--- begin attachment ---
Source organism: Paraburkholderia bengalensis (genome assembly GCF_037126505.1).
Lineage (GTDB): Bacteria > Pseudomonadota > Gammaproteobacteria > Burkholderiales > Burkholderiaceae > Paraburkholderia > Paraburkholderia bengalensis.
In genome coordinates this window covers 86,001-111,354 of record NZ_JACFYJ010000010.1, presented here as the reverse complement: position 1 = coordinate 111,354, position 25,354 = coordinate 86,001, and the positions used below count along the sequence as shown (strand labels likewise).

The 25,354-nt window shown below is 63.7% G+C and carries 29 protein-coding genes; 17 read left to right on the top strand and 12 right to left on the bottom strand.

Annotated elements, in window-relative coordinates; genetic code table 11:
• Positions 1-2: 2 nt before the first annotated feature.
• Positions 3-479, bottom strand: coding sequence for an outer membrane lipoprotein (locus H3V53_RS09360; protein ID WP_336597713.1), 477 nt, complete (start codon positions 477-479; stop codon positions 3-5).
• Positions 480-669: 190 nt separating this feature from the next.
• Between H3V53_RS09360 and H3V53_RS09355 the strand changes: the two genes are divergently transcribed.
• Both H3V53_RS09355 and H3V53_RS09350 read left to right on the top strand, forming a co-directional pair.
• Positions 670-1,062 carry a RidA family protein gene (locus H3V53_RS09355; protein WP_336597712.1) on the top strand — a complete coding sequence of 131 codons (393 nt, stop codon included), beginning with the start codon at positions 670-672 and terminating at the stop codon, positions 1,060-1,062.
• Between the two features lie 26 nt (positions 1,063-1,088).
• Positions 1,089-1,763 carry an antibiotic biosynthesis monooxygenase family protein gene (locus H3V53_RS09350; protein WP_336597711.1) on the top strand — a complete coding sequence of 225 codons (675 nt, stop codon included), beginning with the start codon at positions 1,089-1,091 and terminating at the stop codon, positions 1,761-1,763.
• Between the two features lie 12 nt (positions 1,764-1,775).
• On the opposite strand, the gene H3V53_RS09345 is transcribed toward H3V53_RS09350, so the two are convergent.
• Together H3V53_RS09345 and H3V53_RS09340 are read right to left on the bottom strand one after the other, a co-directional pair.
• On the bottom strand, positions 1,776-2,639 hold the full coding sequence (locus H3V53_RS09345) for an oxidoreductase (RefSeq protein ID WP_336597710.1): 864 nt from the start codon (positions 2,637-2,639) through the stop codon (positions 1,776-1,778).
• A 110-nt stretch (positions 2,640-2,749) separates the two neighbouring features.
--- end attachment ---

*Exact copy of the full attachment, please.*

Source organism: Paraburkholderia bengalensis (genome assembly GCF_037126505.1).
Lineage (GTDB): Bacteria > Pseudomonadota > Gammaproteobacteria > Burkholderiales > Burkholderiaceae > Paraburkholderia > Paraburkholderia bengalensis.
In genome coordinates this window covers 86,001-111,354 of record NZ_JACFYJ010000010.1, presented here as the reverse complement: position 1 = coordinate 111,354, position 25,354 = coordinate 86,001, and the positions used below count along the sequence as shown (strand labels likewise).

The 25,354-nt window shown below is 63.7% G+C and carries 29 protein-coding genes; 17 read left to right on the top strand and 12 right to left on the bottom strand.

Annotated elements, in window-relative coordinates; genetic code table 11:
• Positions 1-2: 2 nt before the first annotated feature.
• Positions 3-479, bottom strand: coding sequence for an outer membrane lipoprotein (locus H3V53_RS09360; protein ID WP_336597713.1), 477 nt, complete (start codon positions 477-479; stop codon positions 3-5).
• Positions 480-669: 190 nt separating this feature from the next.
• Between H3V53_RS09360 and H3V53_RS09355 the strand changes: the two genes are divergently transcribed.
• Both H3V53_RS09355 and H3V53_RS09350 read left to right on the top strand, forming a co-directional pair.
• Positions 670-1,062 carry a RidA family protein gene (locus H3V53_RS09355; protein WP_336597712.1) on the top strand — a complete coding sequence of 131 codons (393 nt, stop codon included), beginning with the start codon at positions 670-672 and terminating at the stop codon, positions 1,060-1,062.
• Between the two features lie 26 nt (positions 1,063-1,088).
• Positions 1,089-1,763 carry an antibiotic biosynthesis monooxygenase family protein gene (locus H3V53_RS09350; protein WP_336597711.1) on the top strand — a complete coding sequence of 225 codons (675 nt, stop codon included), beginning with the start codon at positions 1,089-1,091 and terminating at the stop codon, positions 1,761-1,763.
• Between the two features lie 12 nt (positions 1,764-1,775).
• On the opposite strand, the gene H3V53_RS09345 is transcribed toward H3V53_RS09350, so the two are convergent.
• Together H3V53_RS09345 and H3V53_RS09340 are read right to left on the bottom strand one after the other, a co-directional pair.
• On the bottom strand, positions 1,776-2,639 hold the full coding sequence (locus H3V53_RS09345) for an oxidoreductase (RefSeq protein ID WP_336597710.1): 864 nt from the start codon (positions 2,637-2,639) through the stop codon (positions 1,776-1,778).
• A 110-nt stretch (positions 2,640-2,749) separates the two neighbouring features.